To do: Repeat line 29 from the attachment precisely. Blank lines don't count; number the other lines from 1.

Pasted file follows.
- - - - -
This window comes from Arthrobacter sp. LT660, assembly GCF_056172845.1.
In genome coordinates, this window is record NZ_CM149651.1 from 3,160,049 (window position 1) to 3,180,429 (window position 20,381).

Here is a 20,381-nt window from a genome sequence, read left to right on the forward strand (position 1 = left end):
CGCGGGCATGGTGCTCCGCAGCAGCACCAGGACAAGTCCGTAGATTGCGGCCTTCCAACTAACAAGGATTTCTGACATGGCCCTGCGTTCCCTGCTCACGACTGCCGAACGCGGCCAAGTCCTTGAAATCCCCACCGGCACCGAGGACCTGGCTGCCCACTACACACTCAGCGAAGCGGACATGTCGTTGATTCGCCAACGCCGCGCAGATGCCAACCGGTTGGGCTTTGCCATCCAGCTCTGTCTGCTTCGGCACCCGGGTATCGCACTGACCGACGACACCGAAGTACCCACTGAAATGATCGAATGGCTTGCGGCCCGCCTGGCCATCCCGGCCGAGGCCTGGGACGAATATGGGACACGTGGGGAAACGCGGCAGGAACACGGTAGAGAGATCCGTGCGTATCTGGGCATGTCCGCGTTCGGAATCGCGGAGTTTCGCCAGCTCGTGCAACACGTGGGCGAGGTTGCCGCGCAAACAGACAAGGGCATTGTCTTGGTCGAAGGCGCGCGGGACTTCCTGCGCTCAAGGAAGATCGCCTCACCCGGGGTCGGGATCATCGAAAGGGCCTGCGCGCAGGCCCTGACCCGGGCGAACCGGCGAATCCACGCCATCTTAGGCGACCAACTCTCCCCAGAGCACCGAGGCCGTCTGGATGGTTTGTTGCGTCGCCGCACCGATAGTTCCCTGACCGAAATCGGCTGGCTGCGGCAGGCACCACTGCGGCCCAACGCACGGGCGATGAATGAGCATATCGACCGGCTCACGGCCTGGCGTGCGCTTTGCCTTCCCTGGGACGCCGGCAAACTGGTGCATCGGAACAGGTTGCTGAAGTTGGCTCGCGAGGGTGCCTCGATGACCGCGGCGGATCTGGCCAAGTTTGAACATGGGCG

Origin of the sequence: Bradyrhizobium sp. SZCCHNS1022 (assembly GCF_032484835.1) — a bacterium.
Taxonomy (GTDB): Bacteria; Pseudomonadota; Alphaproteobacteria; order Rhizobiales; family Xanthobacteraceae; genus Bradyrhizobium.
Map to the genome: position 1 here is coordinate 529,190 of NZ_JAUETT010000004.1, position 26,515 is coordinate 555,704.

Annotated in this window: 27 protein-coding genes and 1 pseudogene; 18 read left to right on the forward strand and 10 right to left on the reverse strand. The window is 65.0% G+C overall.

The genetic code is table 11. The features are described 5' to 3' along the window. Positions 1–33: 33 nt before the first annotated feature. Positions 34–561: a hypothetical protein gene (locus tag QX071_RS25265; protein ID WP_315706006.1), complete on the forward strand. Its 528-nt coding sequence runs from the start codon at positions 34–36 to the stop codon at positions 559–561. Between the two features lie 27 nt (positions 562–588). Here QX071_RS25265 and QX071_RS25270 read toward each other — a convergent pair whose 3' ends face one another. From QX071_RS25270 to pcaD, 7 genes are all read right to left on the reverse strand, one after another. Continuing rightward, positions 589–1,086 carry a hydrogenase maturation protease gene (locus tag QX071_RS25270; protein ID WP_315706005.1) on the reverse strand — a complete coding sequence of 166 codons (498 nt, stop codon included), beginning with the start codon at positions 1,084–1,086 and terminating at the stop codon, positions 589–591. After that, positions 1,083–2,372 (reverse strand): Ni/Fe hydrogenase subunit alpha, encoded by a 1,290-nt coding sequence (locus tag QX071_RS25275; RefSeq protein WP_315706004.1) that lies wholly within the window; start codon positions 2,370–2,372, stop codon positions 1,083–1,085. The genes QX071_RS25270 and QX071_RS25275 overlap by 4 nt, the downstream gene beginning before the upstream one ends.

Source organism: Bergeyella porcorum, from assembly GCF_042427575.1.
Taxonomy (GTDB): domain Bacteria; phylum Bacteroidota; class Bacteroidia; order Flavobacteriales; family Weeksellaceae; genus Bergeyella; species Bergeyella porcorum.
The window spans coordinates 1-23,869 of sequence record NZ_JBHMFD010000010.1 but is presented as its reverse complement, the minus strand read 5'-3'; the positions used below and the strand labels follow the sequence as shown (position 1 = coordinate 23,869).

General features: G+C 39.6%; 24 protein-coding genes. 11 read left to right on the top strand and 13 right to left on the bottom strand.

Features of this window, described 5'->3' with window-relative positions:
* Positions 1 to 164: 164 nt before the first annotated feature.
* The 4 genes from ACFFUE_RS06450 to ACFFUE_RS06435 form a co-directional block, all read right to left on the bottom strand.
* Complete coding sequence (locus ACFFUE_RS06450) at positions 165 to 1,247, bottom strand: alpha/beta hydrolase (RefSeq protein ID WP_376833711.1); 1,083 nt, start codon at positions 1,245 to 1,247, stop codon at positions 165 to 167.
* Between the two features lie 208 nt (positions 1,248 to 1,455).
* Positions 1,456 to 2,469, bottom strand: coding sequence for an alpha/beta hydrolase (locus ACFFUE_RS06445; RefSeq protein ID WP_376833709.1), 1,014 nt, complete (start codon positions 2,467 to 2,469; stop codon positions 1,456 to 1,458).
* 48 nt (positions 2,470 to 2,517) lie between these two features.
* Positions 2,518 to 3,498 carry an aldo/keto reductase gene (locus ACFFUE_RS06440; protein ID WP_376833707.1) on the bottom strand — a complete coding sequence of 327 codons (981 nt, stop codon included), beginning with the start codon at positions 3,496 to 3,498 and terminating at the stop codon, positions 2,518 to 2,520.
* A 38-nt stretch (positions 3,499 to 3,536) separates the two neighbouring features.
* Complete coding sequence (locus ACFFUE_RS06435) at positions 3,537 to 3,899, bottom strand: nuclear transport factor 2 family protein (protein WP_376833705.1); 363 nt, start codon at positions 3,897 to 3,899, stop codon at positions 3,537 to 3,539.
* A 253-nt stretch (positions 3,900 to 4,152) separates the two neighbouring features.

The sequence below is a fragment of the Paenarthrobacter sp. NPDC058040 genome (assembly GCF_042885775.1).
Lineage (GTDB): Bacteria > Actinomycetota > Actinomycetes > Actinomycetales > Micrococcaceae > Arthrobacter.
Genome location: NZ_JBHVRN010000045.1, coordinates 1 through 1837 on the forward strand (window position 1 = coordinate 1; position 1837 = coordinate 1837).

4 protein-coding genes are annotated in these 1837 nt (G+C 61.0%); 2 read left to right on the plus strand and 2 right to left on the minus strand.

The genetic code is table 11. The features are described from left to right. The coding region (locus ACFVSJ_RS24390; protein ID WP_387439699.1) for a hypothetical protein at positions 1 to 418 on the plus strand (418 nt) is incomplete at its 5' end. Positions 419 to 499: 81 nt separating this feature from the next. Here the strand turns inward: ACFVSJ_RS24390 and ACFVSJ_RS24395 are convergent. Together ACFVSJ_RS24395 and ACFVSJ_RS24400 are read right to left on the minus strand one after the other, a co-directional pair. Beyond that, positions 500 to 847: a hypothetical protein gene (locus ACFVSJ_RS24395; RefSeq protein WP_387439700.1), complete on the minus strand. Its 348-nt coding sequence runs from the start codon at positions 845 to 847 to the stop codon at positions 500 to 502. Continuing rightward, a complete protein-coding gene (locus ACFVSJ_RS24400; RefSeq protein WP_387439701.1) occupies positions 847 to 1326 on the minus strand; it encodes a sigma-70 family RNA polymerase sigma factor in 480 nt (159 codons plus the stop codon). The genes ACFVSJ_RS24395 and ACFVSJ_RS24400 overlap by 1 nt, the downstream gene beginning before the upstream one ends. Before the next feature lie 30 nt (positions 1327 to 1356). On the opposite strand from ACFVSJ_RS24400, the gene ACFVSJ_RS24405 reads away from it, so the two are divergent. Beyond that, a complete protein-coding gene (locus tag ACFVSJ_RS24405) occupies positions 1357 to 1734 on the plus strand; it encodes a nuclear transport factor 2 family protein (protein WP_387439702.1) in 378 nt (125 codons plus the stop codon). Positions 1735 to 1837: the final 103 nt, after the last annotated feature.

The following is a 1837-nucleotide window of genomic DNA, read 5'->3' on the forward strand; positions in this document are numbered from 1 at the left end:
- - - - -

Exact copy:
The genetic code is table 11. The features are described from left to right. The coding region (locus ACFVSJ_RS24390; protein ID WP_387439699.1) for a hypothetical protein at positions 1 to 418 on the plus strand (418 nt) is incomplete at its 5' end. Positions 419 to 499: 81 nt separating this feature from the next. Here the strand turns inward: ACFVSJ_RS24390 and ACFVSJ_RS24395 are convergent. Together ACFVSJ_RS24395 and ACFVSJ_RS24400 are read right to left on the minus strand one after the other, a co-directional pair. Beyond that, positions 500 to 847: a hypothetical protein gene (locus ACFVSJ_RS24395; RefSeq protein WP_387439700.1), complete on the minus strand. Its 348-nt coding sequence runs from the start codon at positions 845 to 847 to the stop codon at positions 500 to 502. Continuing rightward, a complete protein-coding gene (locus ACFVSJ_RS24400; RefSeq protein WP_387439701.1) occupies positions 847 to 1326 on the minus strand; it encodes a sigma-70 family RNA polymerase sigma factor in 480 nt (159 codons plus the stop codon). The genes ACFVSJ_RS24395 and ACFVSJ_RS24400 overlap by 1 nt, the downstream gene beginning before the upstream one ends. Before the next feature lie 30 nt (positions 1327 to 1356). On the opposite strand from ACFVSJ_RS24400, the gene ACFVSJ_RS24405 reads away from it, so the two are divergent. Beyond that, a complete protein-coding gene (locus tag ACFVSJ_RS24405) occupies positions 1357 to 1734 on the plus strand; it encodes a nuclear transport factor 2 family protein (protein WP_387439702.1) in 378 nt (125 codons plus the stop codon). Positions 1735 to 1837: the final 103 nt, after the last annotated feature.